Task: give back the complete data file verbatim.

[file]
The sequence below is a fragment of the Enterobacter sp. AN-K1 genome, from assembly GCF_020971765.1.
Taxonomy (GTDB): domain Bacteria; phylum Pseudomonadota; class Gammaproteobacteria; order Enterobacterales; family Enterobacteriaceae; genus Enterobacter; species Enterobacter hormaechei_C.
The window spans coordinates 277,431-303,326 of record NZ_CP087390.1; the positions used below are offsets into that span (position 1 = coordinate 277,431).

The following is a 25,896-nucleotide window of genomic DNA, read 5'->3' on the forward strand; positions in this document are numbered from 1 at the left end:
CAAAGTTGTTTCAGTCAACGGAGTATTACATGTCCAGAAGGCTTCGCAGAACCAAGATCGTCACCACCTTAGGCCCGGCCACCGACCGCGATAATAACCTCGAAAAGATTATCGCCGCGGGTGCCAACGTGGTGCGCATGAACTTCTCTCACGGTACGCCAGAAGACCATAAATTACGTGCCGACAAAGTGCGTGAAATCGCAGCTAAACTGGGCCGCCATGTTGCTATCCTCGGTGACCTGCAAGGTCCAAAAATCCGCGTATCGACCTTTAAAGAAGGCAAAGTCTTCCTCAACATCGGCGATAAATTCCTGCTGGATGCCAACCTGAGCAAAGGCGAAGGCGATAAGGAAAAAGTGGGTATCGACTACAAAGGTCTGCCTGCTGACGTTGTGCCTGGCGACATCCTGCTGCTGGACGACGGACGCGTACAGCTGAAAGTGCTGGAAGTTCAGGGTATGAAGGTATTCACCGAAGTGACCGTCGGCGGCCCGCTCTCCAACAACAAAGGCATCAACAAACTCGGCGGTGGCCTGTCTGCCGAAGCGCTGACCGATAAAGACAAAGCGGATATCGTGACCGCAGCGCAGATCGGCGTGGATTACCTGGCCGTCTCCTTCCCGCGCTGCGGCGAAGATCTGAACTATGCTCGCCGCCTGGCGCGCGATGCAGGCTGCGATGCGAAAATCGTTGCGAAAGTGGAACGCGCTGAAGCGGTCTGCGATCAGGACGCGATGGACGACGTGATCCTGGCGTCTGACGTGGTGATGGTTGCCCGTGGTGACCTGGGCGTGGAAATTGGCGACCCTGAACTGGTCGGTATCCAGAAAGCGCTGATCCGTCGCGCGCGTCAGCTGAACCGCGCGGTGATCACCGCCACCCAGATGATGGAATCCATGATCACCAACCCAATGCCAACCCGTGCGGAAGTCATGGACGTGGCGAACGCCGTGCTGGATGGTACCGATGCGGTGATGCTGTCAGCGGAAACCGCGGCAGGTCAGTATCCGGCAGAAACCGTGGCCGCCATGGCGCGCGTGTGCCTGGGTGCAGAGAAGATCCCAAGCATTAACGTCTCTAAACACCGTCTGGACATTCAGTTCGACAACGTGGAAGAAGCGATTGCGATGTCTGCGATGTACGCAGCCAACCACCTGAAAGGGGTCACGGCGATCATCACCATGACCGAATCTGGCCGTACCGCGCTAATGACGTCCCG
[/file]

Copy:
The sequence below is a fragment of the Enterobacter sp. AN-K1 genome, from assembly GCF_020971765.1.
Taxonomy (GTDB): domain Bacteria; phylum Pseudomonadota; class Gammaproteobacteria; order Enterobacterales; family Enterobacteriaceae; genus Enterobacter; species Enterobacter hormaechei_C.
The window spans coordinates 277,431-303,326 of record NZ_CP087390.1; the positions used below are offsets into that span (position 1 = coordinate 277,431).

The following is a 25,896-nucleotide window of genomic DNA, read 5'->3' on the forward strand; positions in this document are numbered from 1 at the left end:
CAAAGTTGTTTCAGTCAACGGAGTATTACATGTCCAGAAGGCTTCGCAGAACCAAGATCGTCACCACCTTAGGCCCGGCCACCGACCGCGATAATAACCTCGAAAAGATTATCGCCGCGGGTGCCAACGTGGTGCGCATGAACTTCTCTCACGGTACGCCAGAAGACCATAAATTACGTGCCGACAAAGTGCGTGAAATCGCAGCTAAACTGGGCCGCCATGTTGCTATCCTCGGTGACCTGCAAGGTCCAAAAATCCGCGTATCGACCTTTAAAGAAGGCAAAGTCTTCCTCAACATCGGCGATAAATTCCTGCTGGATGCCAACCTGAGCAAAGGCGAAGGCGATAAGGAAAAAGTGGGTATCGACTACAAAGGTCTGCCTGCTGACGTTGTGCCTGGCGACATCCTGCTGCTGGACGACGGACGCGTACAGCTGAAAGTGCTGGAAGTTCAGGGTATGAAGGTATTCACCGAAGTGACCGTCGGCGGCCCGCTCTCCAACAACAAAGGCATCAACAAACTCGGCGGTGGCCTGTCTGCCGAAGCGCTGACCGATAAAGACAAAGCGGATATCGTGACCGCAGCGCAGATCGGCGTGGATTACCTGGCCGTCTCCTTCCCGCGCTGCGGCGAAGATCTGAACTATGCTCGCCGCCTGGCGCGCGATGCAGGCTGCGATGCGAAAATCGTTGCGAAAGTGGAACGCGCTGAAGCGGTCTGCGATCAGGACGCGATGGACGACGTGATCCTGGCGTCTGACGTGGTGATGGTTGCCCGTGGTGACCTGGGCGTGGAAATTGGCGACCCTGAACTGGTCGGTATCCAGAAAGCGCTGATCCGTCGCGCGCGTCAGCTGAACCGCGCGGTGATCACCGCCACCCAGATGATGGAATCCATGATCACCAACCCAATGCCAACCCGTGCGGAAGTCATGGACGTGGCGAACGCCGTGCTGGATGGTACCGATGCGGTGATGCTGTCAGCGGAAACCGCGGCAGGTCAGTATCCGGCAGAAACCGTGGCCGCCATGGCGCGCGTGTGCCTGGGTGCAGAGAAGATCCCAAGCATTAACGTCTCTAAACACCGTCTGGACATTCAGTTCGACAACGTGGAAGAAGCGATTGCGATGTCTGCGATGTACGCAGCCAACCACCTGAAAGGGGTCACGGCGATCATCACCATGACCGAATCTGGCCGTACCGCGCTAATGACGTCCCG